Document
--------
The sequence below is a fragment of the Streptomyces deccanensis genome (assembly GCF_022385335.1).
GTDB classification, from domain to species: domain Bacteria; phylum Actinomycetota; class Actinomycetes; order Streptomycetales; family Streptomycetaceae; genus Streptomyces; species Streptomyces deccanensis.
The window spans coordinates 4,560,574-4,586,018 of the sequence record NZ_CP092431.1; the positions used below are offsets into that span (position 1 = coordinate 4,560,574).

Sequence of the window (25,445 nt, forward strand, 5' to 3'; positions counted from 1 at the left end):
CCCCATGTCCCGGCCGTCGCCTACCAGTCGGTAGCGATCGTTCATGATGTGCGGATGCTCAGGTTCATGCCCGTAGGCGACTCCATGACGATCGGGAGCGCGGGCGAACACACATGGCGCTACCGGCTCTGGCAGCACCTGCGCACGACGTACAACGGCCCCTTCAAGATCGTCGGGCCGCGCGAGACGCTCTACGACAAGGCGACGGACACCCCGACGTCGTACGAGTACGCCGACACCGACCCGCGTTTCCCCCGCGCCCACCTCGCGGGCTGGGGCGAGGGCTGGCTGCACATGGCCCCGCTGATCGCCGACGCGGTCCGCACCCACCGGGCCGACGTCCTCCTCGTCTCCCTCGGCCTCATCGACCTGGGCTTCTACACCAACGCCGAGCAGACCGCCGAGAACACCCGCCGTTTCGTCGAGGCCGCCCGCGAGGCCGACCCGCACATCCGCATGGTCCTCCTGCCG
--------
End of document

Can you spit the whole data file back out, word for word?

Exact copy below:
The sequence below is a fragment of the Streptomyces deccanensis genome (assembly GCF_022385335.1).
GTDB classification, from domain to species: domain Bacteria; phylum Actinomycetota; class Actinomycetes; order Streptomycetales; family Streptomycetaceae; genus Streptomyces; species Streptomyces deccanensis.
The window spans coordinates 4,560,574-4,586,018 of the sequence record NZ_CP092431.1; the positions used below are offsets into that span (position 1 = coordinate 4,560,574).

Sequence of the window (25,445 nt, forward strand, 5' to 3'; positions counted from 1 at the left end):
CCCCATGTCCCGGCCGTCGCCTACCAGTCGGTAGCGATCGTTCATGATGTGCGGATGCTCAGGTTCATGCCCGTAGGCGACTCCATGACGATCGGGAGCGCGGGCGAACACACATGGCGCTACCGGCTCTGGCAGCACCTGCGCACGACGTACAACGGCCCCTTCAAGATCGTCGGGCCGCGCGAGACGCTCTACGACAAGGCGACGGACACCCCGACGTCGTACGAGTACGCCGACACCGACCCGCGTTTCCCCCGCGCCCACCTCGCGGGCTGGGGCGAGGGCTGGCTGCACATGGCCCCGCTGATCGCCGACGCGGTCCGCACCCACCGGGCCGACGTCCTCCTCGTCTCCCTCGGCCTCATCGACCTGGGCTTCTACACCAACGCCGAGCAGACCGCCGAGAACACCCGCCGTTTCGTCGAGGCCGCCCGCGAGGCCGACCCGCACATCCGCATGGTCCTCCTGCCG